My computer skills seem antiquated in the states. At times I wonder if my degree is actually in Punchcard Technology; however, here they will take whatever they can get, and old items are not thrown away simply on an account of age. You never know when you might need that MS-dos 3.5′” floppy disk again–yes I did have to use such a disk in the course of my repairs here. The Tech Center, where I spend much of my time, looks more like a technology antiques display; however, if you love to “MacGuyver” things, then the mission field has plenty of opportunities. I have married the old and new of the world of computers to make somethings work and the fun part is that what would be scoffed at back home, becomes someone’s first computer that saves them hours of overtime and walking here.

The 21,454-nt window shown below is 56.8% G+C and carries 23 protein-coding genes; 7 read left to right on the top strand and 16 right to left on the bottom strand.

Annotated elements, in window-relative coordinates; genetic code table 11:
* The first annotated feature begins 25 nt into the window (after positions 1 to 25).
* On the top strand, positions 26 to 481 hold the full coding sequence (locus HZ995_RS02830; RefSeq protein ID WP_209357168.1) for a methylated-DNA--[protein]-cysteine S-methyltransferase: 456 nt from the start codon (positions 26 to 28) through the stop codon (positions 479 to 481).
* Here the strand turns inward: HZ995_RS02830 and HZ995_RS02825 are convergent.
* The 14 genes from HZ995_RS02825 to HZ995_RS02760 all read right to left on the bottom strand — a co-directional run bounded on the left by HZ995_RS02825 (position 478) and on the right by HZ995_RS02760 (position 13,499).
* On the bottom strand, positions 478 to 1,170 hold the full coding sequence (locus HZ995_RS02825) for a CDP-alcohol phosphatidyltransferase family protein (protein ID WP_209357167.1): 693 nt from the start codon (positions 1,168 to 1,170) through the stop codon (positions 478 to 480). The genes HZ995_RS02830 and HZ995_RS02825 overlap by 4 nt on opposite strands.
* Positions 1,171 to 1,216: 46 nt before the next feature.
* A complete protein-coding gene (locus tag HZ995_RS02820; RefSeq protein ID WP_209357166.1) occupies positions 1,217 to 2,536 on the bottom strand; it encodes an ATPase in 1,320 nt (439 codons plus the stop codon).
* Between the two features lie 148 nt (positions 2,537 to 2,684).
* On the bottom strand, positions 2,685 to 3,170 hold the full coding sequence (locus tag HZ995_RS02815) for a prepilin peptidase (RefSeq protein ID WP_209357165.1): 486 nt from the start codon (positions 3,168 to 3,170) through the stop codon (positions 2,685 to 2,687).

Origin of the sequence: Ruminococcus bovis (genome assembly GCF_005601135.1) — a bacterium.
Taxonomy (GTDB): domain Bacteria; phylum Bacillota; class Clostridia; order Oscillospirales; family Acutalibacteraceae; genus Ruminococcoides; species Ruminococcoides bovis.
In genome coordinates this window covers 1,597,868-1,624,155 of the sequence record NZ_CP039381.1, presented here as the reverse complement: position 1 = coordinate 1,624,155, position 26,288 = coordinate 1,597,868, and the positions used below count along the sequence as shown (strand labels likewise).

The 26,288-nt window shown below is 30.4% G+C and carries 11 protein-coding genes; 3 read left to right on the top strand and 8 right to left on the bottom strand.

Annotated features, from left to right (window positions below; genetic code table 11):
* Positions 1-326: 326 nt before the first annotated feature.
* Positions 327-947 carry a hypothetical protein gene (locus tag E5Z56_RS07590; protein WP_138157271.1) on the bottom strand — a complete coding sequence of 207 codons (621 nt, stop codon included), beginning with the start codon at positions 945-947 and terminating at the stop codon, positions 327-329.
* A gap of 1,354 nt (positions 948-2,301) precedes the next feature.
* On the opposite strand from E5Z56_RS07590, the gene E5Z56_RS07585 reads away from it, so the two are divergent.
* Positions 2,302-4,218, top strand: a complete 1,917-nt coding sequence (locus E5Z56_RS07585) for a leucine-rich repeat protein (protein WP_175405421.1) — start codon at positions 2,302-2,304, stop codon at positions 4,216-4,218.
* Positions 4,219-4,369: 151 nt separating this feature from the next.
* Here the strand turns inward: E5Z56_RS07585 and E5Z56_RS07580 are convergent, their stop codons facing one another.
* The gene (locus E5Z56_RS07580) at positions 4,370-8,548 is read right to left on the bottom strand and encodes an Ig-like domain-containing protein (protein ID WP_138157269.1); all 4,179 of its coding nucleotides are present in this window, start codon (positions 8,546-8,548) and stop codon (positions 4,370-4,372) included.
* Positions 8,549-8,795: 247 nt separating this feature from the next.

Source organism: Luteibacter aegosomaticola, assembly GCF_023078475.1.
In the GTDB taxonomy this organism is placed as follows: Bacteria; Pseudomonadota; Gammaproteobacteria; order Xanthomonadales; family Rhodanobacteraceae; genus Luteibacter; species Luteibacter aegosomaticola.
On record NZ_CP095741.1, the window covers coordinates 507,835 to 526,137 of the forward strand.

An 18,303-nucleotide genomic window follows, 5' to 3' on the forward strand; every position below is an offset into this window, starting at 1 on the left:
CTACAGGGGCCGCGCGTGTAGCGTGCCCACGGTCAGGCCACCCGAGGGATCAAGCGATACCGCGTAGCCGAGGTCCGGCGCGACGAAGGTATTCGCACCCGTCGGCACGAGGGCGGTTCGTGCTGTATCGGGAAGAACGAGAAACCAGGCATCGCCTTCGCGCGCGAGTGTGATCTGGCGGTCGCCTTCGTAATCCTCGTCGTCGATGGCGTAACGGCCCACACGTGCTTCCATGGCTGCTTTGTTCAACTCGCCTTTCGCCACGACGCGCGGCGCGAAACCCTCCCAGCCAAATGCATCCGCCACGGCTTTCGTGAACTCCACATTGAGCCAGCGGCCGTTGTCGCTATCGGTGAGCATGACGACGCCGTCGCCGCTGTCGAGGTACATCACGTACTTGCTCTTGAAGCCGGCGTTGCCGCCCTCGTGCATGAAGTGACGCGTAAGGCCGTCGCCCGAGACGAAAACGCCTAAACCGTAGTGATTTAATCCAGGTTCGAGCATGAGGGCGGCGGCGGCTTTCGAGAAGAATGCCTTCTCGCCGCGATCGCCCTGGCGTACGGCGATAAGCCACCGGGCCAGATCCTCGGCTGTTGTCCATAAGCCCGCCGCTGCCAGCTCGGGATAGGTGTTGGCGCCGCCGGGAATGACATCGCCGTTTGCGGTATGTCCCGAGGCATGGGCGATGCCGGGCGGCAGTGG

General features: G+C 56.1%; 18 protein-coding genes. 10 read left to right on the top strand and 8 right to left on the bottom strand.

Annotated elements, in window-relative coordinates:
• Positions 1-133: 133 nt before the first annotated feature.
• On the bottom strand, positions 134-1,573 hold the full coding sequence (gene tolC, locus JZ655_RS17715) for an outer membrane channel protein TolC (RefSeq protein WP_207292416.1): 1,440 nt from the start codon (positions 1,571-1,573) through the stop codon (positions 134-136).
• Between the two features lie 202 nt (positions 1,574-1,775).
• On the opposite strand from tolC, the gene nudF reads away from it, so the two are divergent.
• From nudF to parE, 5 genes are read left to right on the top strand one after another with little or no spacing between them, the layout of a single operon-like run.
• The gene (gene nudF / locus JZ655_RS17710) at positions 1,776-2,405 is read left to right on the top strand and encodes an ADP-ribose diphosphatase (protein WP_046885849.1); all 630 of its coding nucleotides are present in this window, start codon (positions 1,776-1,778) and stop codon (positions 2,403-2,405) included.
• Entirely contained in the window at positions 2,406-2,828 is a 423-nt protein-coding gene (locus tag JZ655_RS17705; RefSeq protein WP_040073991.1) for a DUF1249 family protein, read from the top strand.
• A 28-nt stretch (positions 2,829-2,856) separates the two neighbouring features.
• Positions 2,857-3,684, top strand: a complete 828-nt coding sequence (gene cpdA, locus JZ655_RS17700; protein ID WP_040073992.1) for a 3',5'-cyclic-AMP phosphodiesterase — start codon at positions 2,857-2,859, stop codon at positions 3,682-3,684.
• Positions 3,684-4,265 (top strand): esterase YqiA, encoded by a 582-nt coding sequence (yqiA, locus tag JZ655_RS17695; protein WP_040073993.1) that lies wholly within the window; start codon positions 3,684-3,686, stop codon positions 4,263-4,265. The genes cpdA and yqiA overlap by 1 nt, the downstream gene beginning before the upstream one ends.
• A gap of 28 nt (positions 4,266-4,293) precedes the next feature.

There is more more need here–with the nationals and the mission–than any one person has time to address. The point of interest that I continue to find is that you do not have to be an expert in any certain field to help. The smallest bit of knowledge is something that can be taught to and savored by another. What is considered a very common skill for most of us, can become a profession and a means of support for an individual over here. Granted, they first of all need Jesus. The vises of their culture, both from their ancestors and from the arrival of the white man do great harm to their struggle for cultural and social development; in-fact some claim that it is a fight that they are loosing; however, freedom from the spirits that continually plague them and the one hope that conquers all fear is needed here to give them the strength to stand for good and for progress in a culture trapped between two worlds. The training of nationals as missionaries and pastors who blanket this island calling for the people to repent of going after two gods, or more, and live a life seeking and depending upon the power and truth of the creator of this could-be paradise, will change these people more than anything else. Sharing God’s love in tangible ways is opening the door, but brave men and women in the same spirit as Boniface and Patrick who will walk through it will truly change the fabric of all 700 cultures here.